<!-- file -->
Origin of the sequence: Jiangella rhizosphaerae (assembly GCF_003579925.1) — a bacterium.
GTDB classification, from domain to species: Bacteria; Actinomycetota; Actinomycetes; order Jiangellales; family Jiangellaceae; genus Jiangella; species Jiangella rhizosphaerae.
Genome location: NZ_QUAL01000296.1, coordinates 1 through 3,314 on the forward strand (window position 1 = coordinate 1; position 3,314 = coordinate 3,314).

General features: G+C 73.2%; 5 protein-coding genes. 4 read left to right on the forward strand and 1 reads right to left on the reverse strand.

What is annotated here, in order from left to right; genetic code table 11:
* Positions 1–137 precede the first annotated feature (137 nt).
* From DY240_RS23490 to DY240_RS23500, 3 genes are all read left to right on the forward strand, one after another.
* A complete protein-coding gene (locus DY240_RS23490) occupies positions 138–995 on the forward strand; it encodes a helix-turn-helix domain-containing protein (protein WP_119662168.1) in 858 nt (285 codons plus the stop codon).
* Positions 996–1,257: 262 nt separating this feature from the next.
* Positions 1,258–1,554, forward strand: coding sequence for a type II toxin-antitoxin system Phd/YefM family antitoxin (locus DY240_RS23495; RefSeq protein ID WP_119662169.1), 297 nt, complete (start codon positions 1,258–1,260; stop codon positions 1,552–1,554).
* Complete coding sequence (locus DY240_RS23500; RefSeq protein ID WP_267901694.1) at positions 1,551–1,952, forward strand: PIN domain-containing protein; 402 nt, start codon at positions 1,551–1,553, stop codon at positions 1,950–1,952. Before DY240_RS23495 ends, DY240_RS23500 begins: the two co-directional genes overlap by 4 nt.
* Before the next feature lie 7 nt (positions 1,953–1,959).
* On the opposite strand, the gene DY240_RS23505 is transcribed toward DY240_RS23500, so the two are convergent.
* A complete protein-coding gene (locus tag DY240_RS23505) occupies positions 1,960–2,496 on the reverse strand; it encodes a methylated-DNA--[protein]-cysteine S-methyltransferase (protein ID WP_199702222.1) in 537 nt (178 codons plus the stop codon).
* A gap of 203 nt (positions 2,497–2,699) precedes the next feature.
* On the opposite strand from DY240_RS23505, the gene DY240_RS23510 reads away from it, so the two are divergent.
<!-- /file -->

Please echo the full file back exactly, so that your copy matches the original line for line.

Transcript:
Origin of the sequence: Jiangella rhizosphaerae (assembly GCF_003579925.1) — a bacterium.
GTDB classification, from domain to species: Bacteria; Actinomycetota; Actinomycetes; order Jiangellales; family Jiangellaceae; genus Jiangella; species Jiangella rhizosphaerae.
Genome location: NZ_QUAL01000296.1, coordinates 1 through 3,314 on the forward strand (window position 1 = coordinate 1; position 3,314 = coordinate 3,314).

General features: G+C 73.2%; 5 protein-coding genes. 4 read left to right on the forward strand and 1 reads right to left on the reverse strand.

What is annotated here, in order from left to right; genetic code table 11:
* Positions 1–137 precede the first annotated feature (137 nt).
* From DY240_RS23490 to DY240_RS23500, 3 genes are all read left to right on the forward strand, one after another.
* A complete protein-coding gene (locus DY240_RS23490) occupies positions 138–995 on the forward strand; it encodes a helix-turn-helix domain-containing protein (protein WP_119662168.1) in 858 nt (285 codons plus the stop codon).
* Positions 996–1,257: 262 nt separating this feature from the next.
* Positions 1,258–1,554, forward strand: coding sequence for a type II toxin-antitoxin system Phd/YefM family antitoxin (locus DY240_RS23495; RefSeq protein ID WP_119662169.1), 297 nt, complete (start codon positions 1,258–1,260; stop codon positions 1,552–1,554).
* Complete coding sequence (locus DY240_RS23500; RefSeq protein ID WP_267901694.1) at positions 1,551–1,952, forward strand: PIN domain-containing protein; 402 nt, start codon at positions 1,551–1,553, stop codon at positions 1,950–1,952. Before DY240_RS23495 ends, DY240_RS23500 begins: the two co-directional genes overlap by 4 nt.
* Before the next feature lie 7 nt (positions 1,953–1,959).
* On the opposite strand, the gene DY240_RS23505 is transcribed toward DY240_RS23500, so the two are convergent.
* A complete protein-coding gene (locus tag DY240_RS23505) occupies positions 1,960–2,496 on the reverse strand; it encodes a methylated-DNA--[protein]-cysteine S-methyltransferase (protein ID WP_199702222.1) in 537 nt (178 codons plus the stop codon).
* A gap of 203 nt (positions 2,497–2,699) precedes the next feature.
* On the opposite strand from DY240_RS23505, the gene DY240_RS23510 reads away from it, so the two are divergent.